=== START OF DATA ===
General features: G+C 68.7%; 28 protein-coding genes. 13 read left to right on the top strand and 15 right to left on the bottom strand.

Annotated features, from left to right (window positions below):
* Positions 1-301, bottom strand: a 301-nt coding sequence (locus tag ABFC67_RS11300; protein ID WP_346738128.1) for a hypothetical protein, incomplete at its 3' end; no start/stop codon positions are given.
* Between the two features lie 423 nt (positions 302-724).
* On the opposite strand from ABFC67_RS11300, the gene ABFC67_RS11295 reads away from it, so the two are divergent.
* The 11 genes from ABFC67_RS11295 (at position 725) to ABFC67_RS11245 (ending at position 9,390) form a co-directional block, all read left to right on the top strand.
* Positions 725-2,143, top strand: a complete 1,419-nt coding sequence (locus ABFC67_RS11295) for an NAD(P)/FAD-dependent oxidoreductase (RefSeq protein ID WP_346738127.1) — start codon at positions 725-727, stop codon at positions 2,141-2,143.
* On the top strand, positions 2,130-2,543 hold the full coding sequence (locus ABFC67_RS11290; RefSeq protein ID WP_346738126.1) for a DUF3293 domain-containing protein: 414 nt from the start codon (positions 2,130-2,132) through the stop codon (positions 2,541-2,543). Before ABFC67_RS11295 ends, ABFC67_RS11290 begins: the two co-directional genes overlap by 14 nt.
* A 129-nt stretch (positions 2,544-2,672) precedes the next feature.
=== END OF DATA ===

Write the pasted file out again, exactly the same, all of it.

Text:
General features: G+C 68.7%; 28 protein-coding genes. 13 read left to right on the top strand and 15 right to left on the bottom strand.

Annotated features, from left to right (window positions below):
* Positions 1-301, bottom strand: a 301-nt coding sequence (locus tag ABFC67_RS11300; protein ID WP_346738128.1) for a hypothetical protein, incomplete at its 3' end; no start/stop codon positions are given.
* Between the two features lie 423 nt (positions 302-724).
* On the opposite strand from ABFC67_RS11300, the gene ABFC67_RS11295 reads away from it, so the two are divergent.
* The 11 genes from ABFC67_RS11295 (at position 725) to ABFC67_RS11245 (ending at position 9,390) form a co-directional block, all read left to right on the top strand.
* Positions 725-2,143, top strand: a complete 1,419-nt coding sequence (locus ABFC67_RS11295) for an NAD(P)/FAD-dependent oxidoreductase (RefSeq protein ID WP_346738127.1) — start codon at positions 725-727, stop codon at positions 2,141-2,143.
* On the top strand, positions 2,130-2,543 hold the full coding sequence (locus ABFC67_RS11290; RefSeq protein ID WP_346738126.1) for a DUF3293 domain-containing protein: 414 nt from the start codon (positions 2,130-2,132) through the stop codon (positions 2,541-2,543). Before ABFC67_RS11295 ends, ABFC67_RS11290 begins: the two co-directional genes overlap by 14 nt.
* A 129-nt stretch (positions 2,544-2,672) precedes the next feature.